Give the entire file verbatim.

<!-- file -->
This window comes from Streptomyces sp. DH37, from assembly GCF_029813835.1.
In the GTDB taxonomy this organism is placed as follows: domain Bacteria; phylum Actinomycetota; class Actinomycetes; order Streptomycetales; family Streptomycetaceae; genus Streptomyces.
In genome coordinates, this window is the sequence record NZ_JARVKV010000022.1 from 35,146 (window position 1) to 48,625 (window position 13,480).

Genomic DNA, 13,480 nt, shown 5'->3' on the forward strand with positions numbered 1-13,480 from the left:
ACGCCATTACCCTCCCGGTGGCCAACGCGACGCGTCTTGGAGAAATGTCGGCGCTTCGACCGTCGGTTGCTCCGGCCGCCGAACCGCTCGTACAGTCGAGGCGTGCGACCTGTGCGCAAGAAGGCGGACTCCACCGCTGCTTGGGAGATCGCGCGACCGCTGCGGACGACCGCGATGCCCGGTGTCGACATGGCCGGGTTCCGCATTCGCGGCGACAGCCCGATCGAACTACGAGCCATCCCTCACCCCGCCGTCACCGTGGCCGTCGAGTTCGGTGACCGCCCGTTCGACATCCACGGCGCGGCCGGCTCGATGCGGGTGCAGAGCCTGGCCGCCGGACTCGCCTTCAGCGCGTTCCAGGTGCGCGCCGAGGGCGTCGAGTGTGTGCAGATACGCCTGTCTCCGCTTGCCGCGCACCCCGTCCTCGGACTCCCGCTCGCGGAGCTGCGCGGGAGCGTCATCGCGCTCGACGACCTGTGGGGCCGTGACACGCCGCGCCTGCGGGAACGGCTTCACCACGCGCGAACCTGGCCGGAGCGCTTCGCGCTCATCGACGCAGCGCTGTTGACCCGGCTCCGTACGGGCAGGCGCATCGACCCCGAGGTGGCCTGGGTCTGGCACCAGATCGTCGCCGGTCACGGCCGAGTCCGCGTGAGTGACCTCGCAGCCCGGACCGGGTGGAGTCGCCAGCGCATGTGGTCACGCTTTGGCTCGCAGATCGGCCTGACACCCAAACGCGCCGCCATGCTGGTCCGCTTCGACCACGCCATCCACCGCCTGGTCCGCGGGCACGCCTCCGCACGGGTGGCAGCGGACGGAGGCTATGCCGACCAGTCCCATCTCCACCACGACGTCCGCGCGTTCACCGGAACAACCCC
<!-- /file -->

This window comes from Streptomyces sp. DH37, from assembly GCF_029813835.1.
In the GTDB taxonomy this organism is placed as follows: domain Bacteria; phylum Actinomycetota; class Actinomycetes; order Streptomycetales; family Streptomycetaceae; genus Streptomyces.
In genome coordinates, this window is the sequence record NZ_JARVKV010000022.1 from 35,146 (window position 1) to 48,625 (window position 13,480).

Genomic DNA, 13,480 nt, shown 5'->3' on the forward strand with positions numbered 1-13,480 from the left:
ACGCCATTACCCTCCCGGTGGCCAACGCGACGCGTCTTGGAGAAATGTCGGCGCTTCGACCGTCGGTTGCTCCGGCCGCCGAACCGCTCGTACAGTCGAGGCGTGCGACCTGTGCGCAAGAAGGCGGACTCCACCGCTGCTTGGGAGATCGCGCGACCGCTGCGGACGACCGCGATGCCCGGTGTCGACATGGCCGGGTTCCGCATTCGCGGCGACAGCCCGATCGAACTACGAGCCATCCCTCACCCCGCCGTCACCGTGGCCGTCGAGTTCGGTGACCGCCCGTTCGACATCCACGGCGCGGCCGGCTCGATGCGGGTGCAGAGCCTGGCCGCCGGACTCGCCTTCAGCGCGTTCCAGGTGCGCGCCGAGGGCGTCGAGTGTGTGCAGATACGCCTGTCTCCGCTTGCCGCGCACCCCGTCCTCGGACTCCCGCTCGCGGAGCTGCGCGGGAGCGTCATCGCGCTCGACGACCTGTGGGGCCGTGACACGCCGCGCCTGCGGGAACGGCTTCACCACGCGCGAACCTGGCCGGAGCGCTTCGCGCTCATCGACGCAGCGCTGTTGACCCGGCTCCGTACGGGCAGGCGCATCGACCCCGAGGTGGCCTGGGTCTGGCACCAGATCGTCGCCGGTCACGGCCGAGTCCGCGTGAGTGACCTCGCAGCCCGGACCGGGTGGAGTCGCCAGCGCATGTGGTCACGCTTTGGCTCGCAGATCGGCCTGACACCCAAACGCGCCGCCATGCTGGTCCGCTTCGACCACGCCATCCACCGCCTGGTCCGCGGGCACGCCTCCGCACGGGTGGCAGCGGACGGAGGCTATGCCGACCAGTCCCATCTCCACCACGACGTCCGCGCGTTCACCGGAACAACCCC